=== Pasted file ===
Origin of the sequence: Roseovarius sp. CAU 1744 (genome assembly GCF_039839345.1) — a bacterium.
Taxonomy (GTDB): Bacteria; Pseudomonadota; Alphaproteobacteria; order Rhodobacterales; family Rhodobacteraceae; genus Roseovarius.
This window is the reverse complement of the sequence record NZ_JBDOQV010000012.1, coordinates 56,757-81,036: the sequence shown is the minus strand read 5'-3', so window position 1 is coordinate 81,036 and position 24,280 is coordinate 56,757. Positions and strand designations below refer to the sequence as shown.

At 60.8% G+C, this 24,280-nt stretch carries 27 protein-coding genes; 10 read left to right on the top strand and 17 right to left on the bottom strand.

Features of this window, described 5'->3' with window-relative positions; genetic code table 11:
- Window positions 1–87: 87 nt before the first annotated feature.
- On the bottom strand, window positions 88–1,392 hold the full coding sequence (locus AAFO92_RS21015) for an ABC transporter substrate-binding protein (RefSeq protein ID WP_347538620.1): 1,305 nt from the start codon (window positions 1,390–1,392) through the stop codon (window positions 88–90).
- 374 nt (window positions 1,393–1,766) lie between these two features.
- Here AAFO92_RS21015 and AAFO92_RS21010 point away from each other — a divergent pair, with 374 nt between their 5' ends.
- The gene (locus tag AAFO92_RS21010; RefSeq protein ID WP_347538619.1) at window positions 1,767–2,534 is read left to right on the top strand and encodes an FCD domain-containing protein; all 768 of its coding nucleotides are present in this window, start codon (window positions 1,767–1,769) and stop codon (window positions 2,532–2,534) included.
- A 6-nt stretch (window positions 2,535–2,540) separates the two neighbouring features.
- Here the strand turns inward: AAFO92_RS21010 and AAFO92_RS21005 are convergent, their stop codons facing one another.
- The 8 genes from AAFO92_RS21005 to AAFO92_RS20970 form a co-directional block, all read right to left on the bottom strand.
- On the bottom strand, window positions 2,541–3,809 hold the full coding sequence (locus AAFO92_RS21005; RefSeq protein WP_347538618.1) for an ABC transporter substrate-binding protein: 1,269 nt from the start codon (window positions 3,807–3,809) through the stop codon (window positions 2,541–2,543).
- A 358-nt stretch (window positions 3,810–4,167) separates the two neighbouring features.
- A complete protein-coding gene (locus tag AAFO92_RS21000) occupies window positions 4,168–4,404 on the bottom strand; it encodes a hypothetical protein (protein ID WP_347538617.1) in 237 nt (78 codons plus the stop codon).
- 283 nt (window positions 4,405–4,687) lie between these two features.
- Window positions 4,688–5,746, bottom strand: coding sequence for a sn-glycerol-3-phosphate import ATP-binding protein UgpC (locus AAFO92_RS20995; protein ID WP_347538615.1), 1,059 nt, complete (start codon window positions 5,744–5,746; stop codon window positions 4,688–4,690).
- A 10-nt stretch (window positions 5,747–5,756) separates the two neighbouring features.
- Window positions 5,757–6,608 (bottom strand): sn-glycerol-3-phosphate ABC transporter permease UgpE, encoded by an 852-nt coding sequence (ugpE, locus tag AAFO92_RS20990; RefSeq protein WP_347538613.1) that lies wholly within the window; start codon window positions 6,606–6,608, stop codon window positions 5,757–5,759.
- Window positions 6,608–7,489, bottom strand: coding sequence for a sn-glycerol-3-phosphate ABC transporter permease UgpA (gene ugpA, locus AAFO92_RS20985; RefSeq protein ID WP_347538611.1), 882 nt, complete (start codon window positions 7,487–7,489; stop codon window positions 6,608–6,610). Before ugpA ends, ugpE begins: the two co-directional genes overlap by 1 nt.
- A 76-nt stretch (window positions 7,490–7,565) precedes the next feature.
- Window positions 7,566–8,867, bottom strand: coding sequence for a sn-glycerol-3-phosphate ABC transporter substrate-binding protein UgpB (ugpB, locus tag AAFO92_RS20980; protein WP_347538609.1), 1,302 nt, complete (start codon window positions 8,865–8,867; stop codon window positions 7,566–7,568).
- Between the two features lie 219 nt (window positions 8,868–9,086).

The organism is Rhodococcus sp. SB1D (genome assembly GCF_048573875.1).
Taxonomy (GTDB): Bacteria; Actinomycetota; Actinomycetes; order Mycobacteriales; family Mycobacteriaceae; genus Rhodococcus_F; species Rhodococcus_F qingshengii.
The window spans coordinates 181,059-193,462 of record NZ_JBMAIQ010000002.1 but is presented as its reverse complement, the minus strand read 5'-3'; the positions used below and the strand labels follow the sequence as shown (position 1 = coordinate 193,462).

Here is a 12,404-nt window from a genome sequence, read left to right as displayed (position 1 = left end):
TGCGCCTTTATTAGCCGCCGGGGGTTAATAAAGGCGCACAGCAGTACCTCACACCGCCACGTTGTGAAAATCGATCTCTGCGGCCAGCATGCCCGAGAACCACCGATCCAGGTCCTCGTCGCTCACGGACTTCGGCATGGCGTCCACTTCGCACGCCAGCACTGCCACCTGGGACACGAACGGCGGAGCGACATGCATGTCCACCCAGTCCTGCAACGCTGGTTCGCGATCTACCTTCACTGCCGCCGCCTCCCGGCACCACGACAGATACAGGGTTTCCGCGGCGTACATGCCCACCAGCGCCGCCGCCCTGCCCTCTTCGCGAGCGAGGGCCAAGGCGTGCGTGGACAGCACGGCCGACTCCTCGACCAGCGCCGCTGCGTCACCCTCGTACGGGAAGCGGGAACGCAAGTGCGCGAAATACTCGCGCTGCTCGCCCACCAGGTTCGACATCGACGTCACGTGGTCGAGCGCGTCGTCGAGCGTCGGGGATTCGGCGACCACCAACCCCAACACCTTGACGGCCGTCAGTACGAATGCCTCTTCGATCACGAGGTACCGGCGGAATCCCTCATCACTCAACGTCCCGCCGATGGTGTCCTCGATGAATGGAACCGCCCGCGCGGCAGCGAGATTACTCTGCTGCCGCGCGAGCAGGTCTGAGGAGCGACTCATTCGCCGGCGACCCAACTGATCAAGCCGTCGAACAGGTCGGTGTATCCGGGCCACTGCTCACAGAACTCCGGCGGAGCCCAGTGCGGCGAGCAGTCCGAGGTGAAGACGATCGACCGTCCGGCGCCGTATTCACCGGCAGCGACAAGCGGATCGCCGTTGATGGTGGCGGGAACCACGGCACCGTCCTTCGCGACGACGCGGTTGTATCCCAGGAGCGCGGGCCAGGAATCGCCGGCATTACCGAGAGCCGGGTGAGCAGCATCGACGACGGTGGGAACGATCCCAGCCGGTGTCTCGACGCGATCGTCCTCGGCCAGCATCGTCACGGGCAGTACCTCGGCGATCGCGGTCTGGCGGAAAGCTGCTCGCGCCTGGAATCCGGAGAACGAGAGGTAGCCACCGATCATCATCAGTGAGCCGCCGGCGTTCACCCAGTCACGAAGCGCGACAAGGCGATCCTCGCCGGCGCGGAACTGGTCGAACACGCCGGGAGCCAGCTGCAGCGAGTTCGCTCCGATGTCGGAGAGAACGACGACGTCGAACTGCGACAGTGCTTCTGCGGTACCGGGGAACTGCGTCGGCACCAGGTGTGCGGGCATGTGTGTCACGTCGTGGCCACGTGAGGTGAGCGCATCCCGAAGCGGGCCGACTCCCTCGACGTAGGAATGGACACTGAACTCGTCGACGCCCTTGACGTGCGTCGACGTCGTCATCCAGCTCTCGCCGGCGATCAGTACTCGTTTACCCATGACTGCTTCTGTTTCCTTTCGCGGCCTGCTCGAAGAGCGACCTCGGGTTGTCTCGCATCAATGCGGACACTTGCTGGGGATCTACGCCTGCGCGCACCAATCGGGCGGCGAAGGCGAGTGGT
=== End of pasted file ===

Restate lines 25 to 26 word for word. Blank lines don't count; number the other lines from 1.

The organism is Rhodococcus sp. SB1D (genome assembly GCF_048573875.1).
Taxonomy (GTDB): Bacteria; Actinomycetota; Actinomycetes; order Mycobacteriales; family Mycobacteriaceae; genus Rhodococcus_F; species Rhodococcus_F qingshengii.